Say goodbye to class-free Fridays
Published: Monday, October 25, 2010
Updated: Friday, June 15, 2012 23:06
Expect more Friday classes in 2012. And for that matter, expect to take more classes throughout the week, Ohio State officials say.
It's all a part of the multi-million-dollar conversion from quarters to semesters.
"The big question that students have is, ‘How is this going to affect me?'" said Jay Hobgood, co-chair of the Council on Academic Affairs. That council is leading the daunting task of moving the university to a new schedule by summer 2012.
Officials at the Office of Academic Affairs made a pledge to students that the conversion won't delay their graduation as long as they work with academic advisers to make sure they are on the right track.
That means that students shouldn't start a new course sequence that they can't finish before the transition, University Registrar Brad Myers said.
Curricula in those sequences likely will change after the switch, as professors will have more time than a 10-week quarter to cover more material.
For students who don't heed Meyer's advice, though, the university might offer "bridge courses" to get them up to speed in the sequence, said Jay Johnson, assistant provost for the Office of Academic Affairs. But that would be up to each department to decide, he said.
Students will have to get used to traditional semester schedules, Johnson said, which typically means a higher courseload to make up for fewer terms throughout the year.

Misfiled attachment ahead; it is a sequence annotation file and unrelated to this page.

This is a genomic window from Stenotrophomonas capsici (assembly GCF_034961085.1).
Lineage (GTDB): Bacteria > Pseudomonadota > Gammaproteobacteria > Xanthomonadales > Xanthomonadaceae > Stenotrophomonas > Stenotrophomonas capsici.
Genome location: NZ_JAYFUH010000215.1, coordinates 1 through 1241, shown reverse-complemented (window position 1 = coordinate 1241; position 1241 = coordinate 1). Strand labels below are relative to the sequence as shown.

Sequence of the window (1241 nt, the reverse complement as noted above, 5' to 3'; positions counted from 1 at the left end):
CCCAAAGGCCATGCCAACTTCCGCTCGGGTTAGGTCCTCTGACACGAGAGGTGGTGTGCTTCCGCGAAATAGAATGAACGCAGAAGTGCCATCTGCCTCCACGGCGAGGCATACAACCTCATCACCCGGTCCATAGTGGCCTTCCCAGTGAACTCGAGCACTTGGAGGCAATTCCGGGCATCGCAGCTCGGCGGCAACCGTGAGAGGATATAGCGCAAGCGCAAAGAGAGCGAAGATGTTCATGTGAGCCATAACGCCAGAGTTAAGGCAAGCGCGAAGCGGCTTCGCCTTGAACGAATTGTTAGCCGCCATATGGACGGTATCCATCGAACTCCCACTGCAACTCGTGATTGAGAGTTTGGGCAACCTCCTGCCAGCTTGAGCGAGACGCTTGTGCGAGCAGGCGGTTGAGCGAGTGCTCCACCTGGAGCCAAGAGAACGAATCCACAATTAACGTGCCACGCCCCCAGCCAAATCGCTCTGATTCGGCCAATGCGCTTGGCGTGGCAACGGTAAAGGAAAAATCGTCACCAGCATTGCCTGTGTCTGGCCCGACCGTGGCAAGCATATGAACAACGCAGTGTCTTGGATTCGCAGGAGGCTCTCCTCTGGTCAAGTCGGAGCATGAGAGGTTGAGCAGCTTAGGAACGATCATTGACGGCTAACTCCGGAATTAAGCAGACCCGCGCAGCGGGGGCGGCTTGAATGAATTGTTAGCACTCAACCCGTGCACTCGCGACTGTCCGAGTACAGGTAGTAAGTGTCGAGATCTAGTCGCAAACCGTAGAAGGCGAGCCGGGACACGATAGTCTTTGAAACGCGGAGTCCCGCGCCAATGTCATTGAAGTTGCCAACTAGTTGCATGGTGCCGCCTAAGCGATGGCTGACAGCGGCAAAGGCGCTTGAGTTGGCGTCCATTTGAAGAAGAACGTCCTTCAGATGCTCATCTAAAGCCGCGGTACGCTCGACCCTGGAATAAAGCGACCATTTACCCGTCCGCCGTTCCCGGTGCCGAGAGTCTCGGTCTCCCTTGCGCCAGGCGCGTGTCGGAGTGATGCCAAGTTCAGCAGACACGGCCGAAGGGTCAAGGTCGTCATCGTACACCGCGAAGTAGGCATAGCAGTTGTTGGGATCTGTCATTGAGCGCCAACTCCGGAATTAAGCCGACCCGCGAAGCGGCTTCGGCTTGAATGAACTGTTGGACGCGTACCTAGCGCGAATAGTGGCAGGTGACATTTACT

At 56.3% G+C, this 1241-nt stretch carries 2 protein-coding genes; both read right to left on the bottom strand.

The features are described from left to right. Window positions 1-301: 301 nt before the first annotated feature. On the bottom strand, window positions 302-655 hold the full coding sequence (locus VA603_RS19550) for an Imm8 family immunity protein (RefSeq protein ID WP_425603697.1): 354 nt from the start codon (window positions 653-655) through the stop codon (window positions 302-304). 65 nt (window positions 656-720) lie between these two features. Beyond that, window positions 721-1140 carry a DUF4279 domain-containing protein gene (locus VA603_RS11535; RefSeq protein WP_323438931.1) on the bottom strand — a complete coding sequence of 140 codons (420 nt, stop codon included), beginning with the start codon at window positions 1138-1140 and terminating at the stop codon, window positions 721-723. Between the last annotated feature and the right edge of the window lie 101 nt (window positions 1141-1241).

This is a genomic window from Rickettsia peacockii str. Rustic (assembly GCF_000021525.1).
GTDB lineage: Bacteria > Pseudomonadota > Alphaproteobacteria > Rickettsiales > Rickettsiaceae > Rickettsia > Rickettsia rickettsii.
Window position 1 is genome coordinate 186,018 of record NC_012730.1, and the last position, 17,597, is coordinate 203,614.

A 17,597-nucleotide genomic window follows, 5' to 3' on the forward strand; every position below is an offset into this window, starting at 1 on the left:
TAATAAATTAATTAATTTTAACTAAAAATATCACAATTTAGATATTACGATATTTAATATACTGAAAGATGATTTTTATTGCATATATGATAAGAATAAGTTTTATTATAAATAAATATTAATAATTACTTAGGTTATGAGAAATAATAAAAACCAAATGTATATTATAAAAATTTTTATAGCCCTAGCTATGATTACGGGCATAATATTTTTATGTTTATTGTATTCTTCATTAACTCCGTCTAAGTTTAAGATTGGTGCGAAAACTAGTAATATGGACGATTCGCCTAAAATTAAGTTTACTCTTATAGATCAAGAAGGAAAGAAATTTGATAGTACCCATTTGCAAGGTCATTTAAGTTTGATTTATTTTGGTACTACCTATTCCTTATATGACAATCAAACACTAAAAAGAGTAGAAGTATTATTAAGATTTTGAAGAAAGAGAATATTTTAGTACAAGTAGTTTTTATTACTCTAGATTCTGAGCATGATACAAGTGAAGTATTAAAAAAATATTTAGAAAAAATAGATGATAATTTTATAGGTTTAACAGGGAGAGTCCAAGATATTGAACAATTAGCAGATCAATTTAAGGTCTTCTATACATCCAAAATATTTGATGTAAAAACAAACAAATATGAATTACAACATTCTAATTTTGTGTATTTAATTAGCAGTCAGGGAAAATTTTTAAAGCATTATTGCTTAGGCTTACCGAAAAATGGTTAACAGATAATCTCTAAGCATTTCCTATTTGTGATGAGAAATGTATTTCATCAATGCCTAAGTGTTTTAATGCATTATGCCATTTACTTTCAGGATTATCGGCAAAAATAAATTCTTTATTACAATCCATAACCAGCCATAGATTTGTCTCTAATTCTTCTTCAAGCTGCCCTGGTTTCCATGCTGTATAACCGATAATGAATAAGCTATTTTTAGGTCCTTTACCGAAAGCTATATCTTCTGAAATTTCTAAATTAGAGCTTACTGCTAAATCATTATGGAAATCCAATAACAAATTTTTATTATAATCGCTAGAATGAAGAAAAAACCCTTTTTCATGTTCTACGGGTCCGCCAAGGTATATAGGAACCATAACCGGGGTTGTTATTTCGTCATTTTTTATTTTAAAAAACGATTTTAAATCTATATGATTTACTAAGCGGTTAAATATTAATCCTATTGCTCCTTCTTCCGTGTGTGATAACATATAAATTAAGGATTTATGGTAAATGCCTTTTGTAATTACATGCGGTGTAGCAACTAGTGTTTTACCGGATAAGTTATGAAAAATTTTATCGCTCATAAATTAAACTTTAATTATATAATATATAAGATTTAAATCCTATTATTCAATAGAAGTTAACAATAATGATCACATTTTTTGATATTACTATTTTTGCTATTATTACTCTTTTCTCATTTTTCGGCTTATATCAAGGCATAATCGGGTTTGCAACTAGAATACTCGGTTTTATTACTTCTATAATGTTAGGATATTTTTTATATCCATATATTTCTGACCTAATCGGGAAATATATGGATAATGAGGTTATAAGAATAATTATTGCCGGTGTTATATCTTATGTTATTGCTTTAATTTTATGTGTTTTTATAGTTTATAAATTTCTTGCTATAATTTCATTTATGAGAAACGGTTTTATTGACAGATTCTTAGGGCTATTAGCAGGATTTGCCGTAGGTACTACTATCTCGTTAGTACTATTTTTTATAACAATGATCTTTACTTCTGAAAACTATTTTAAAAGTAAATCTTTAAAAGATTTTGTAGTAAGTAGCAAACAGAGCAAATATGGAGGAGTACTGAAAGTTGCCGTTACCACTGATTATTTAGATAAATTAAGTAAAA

In the end, though, the workload remains about the same, he said.
"I think that you're not studying more under semesters than you are under quarters, or less," Johnson said. "It's roughly the same amount."
Although many students — and professors — avoid Friday classes on the quarter system, Myers said that won't be possible with semesters.
"There's just no way we can make (semesters) work with the classroom pool that we have without … taking advantage of Friday," Myers said. "We just have to."
Classes that meet Monday, Wednesday and Friday for 55 minutes will be the most common, according to the curriculum conversion guide.
Classes will begin as early as 8 a.m. and end as late as 10 p.m.
OSU has been preparing for the switch to semesters since 2009, although officials considered the conversion three times in the past 20 years, OSU spokesman Jim Lynch said.
The brunt of the work is converting 12,000 courses from a 10-week schedule to 14 weeks.
"We have some 200 different academic programs," Johnson said. "All of those need to be converted … and every single course needs to be reapproved."
Each department is required to re-evaluate its courses and draft a proposal to be approved by a conversion committee. Professors and department heads might add, split, drop or combine classes to adapt them to the 14-week schedule.
The departments send curriculum proposals to the college they're in before it moves on to the Council of Academic Affairs. Members of that council spend weeks looking at each program to make sure it matches the university's goals and won't be an obstacle to graduation. Johnson said the council should have all the proposals for review no later than winter 2010.
All semester courses will be available online in spring 2012 so students can register for summer and fall 2012 courses. But academic advisers will get course information ahead of time, so students can consult their advisers about courses they will take after the conversion, officials said.
Despite promises that the switch will be a smooth one, some students are still resistant to courses that require a 14-week attention span.
"The classes I've taken, I can't imagine taking them for any longer," said Tiffany Belton, a fifth-year in fashion retail studies. "I'm just glad I won't be here for it."
Dylan Tussel contributed to this story.